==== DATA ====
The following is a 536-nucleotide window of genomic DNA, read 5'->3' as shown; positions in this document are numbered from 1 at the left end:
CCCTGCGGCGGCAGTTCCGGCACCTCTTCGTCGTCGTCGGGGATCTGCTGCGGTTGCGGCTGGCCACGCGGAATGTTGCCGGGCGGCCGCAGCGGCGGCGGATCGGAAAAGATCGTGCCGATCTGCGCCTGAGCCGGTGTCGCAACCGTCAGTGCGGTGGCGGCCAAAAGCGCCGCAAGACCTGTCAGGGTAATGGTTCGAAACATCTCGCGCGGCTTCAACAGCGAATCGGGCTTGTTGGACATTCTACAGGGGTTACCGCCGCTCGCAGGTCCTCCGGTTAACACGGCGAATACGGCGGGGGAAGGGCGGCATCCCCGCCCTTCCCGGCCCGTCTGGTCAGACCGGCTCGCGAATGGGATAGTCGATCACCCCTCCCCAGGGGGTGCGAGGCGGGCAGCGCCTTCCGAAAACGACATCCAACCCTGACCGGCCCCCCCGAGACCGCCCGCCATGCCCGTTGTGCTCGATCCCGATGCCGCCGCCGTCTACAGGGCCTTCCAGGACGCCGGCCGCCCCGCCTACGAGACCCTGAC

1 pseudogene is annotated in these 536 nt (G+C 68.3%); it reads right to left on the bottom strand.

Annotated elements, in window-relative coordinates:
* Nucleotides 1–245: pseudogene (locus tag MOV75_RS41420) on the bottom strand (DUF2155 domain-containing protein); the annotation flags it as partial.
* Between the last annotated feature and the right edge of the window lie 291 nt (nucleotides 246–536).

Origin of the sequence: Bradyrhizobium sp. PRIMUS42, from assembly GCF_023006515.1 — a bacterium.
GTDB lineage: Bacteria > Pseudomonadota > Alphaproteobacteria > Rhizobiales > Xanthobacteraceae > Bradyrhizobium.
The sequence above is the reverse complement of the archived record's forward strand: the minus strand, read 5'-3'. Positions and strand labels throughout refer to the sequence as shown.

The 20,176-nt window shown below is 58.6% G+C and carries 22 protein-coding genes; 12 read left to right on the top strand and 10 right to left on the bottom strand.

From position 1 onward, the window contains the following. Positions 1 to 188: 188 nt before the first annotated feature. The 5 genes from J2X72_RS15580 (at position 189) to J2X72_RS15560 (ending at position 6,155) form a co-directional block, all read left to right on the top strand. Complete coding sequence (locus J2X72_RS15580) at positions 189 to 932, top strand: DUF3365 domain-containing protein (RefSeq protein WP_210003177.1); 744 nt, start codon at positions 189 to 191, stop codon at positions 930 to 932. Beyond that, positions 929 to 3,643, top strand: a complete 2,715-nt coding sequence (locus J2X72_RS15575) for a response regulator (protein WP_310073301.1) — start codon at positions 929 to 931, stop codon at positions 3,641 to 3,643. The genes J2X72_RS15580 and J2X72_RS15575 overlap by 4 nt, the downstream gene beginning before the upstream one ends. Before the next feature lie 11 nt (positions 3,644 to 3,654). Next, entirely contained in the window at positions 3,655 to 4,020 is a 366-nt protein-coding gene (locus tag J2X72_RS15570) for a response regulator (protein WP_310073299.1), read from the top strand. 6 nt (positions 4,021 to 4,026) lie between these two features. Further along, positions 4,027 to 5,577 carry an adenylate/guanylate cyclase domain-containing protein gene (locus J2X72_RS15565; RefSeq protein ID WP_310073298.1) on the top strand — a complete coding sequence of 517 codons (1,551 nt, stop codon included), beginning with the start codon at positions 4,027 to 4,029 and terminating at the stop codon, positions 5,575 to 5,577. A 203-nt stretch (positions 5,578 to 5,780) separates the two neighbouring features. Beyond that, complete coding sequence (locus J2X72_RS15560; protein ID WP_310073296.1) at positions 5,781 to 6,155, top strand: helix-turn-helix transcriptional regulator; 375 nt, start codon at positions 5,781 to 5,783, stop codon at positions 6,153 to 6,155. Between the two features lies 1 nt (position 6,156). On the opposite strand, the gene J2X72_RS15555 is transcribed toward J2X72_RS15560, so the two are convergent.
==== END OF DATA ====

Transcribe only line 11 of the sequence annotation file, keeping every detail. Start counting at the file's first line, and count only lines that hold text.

From position 1 onward, the window contains the following. Positions 1 to 188: 188 nt before the first annotated feature. The 5 genes from J2X72_RS15580 (at position 189) to J2X72_RS15560 (ending at position 6,155) form a co-directional block, all read left to right on the top strand. Complete coding sequence (locus J2X72_RS15580) at positions 189 to 932, top strand: DUF3365 domain-containing protein (RefSeq protein WP_210003177.1); 744 nt, start codon at positions 189 to 191, stop codon at positions 930 to 932. Beyond that, positions 929 to 3,643, top strand: a complete 2,715-nt coding sequence (locus J2X72_RS15575) for a response regulator (protein WP_310073301.1) — start codon at positions 929 to 931, stop codon at positions 3,641 to 3,643. The genes J2X72_RS15580 and J2X72_RS15575 overlap by 4 nt, the downstream gene beginning before the upstream one ends. Before the next feature lie 11 nt (positions 3,644 to 3,654). Next, entirely contained in the window at positions 3,655 to 4,020 is a 366-nt protein-coding gene (locus tag J2X72_RS15570) for a response regulator (protein WP_310073299.1), read from the top strand. 6 nt (positions 4,021 to 4,026) lie between these two features. Further along, positions 4,027 to 5,577 carry an adenylate/guanylate cyclase domain-containing protein gene (locus J2X72_RS15565; RefSeq protein ID WP_310073298.1) on the top strand — a complete coding sequence of 517 codons (1,551 nt, stop codon included), beginning with the start codon at positions 4,027 to 4,029 and terminating at the stop codon, positions 5,575 to 5,577. A 203-nt stretch (positions 5,578 to 5,780) separates the two neighbouring features. Beyond that, complete coding sequence (locus J2X72_RS15560; protein ID WP_310073296.1) at positions 5,781 to 6,155, top strand: helix-turn-helix transcriptional regulator; 375 nt, start codon at positions 5,781 to 5,783, stop codon at positions 6,153 to 6,155. Between the two features lies 1 nt (position 6,156). On the opposite strand, the gene J2X72_RS15555 is transcribed toward J2X72_RS15560, so the two are convergent.